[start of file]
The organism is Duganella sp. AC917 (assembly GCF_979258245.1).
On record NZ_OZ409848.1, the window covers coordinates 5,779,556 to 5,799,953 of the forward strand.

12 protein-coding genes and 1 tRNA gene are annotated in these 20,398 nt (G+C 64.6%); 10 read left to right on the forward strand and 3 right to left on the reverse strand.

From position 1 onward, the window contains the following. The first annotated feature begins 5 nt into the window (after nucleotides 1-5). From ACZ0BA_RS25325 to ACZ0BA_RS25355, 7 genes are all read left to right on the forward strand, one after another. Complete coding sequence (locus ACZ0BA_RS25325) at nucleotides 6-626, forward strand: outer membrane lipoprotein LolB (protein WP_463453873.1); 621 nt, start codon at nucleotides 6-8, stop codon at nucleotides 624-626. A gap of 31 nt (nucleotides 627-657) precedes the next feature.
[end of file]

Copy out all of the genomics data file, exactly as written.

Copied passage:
The organism is Duganella sp. AC917 (assembly GCF_979258245.1).
On record NZ_OZ409848.1, the window covers coordinates 5,779,556 to 5,799,953 of the forward strand.

12 protein-coding genes and 1 tRNA gene are annotated in these 20,398 nt (G+C 64.6%); 10 read left to right on the forward strand and 3 right to left on the reverse strand.

From position 1 onward, the window contains the following. The first annotated feature begins 5 nt into the window (after nucleotides 1-5). From ACZ0BA_RS25325 to ACZ0BA_RS25355, 7 genes are all read left to right on the forward strand, one after another. Complete coding sequence (locus ACZ0BA_RS25325) at nucleotides 6-626, forward strand: outer membrane lipoprotein LolB (protein WP_463453873.1); 621 nt, start codon at nucleotides 6-8, stop codon at nucleotides 624-626. A gap of 31 nt (nucleotides 627-657) precedes the next feature.